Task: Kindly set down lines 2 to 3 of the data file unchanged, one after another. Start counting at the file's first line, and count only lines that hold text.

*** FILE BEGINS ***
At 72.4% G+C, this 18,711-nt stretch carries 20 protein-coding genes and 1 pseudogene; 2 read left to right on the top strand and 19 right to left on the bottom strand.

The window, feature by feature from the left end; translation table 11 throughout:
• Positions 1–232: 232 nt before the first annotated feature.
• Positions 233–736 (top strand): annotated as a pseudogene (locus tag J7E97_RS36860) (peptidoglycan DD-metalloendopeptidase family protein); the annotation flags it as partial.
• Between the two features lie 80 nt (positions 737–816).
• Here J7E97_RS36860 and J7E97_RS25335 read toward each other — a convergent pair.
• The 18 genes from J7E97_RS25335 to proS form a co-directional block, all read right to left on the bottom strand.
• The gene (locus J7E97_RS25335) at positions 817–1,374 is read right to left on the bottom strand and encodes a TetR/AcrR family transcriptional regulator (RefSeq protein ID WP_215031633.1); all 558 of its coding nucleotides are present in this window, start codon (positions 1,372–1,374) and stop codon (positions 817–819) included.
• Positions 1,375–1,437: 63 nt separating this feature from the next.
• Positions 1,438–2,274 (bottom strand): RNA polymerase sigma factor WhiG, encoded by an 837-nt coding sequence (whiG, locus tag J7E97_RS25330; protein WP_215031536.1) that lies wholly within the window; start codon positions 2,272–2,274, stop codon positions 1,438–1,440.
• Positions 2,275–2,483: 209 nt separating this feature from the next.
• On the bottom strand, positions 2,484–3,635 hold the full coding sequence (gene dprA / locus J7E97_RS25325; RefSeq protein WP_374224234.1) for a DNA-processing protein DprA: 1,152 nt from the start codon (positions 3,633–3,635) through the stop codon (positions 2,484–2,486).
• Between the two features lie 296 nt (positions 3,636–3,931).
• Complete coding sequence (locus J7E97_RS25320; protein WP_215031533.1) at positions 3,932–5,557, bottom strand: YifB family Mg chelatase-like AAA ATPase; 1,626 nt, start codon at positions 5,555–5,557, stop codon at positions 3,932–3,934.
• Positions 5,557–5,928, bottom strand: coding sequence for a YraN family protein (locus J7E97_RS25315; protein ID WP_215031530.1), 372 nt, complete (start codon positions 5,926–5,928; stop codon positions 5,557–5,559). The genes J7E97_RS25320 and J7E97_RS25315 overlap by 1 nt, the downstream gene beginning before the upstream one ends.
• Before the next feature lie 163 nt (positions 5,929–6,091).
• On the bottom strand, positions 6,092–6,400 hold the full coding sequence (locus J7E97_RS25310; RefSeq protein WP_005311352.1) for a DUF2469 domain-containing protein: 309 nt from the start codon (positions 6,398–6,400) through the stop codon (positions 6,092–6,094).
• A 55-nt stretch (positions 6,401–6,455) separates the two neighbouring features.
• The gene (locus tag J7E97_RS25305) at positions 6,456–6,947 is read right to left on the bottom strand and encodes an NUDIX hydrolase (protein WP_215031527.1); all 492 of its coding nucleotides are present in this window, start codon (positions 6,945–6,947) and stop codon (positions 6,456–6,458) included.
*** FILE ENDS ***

The window, feature by feature from the left end; translation table 11 throughout:
• Positions 1–232: 232 nt before the first annotated feature.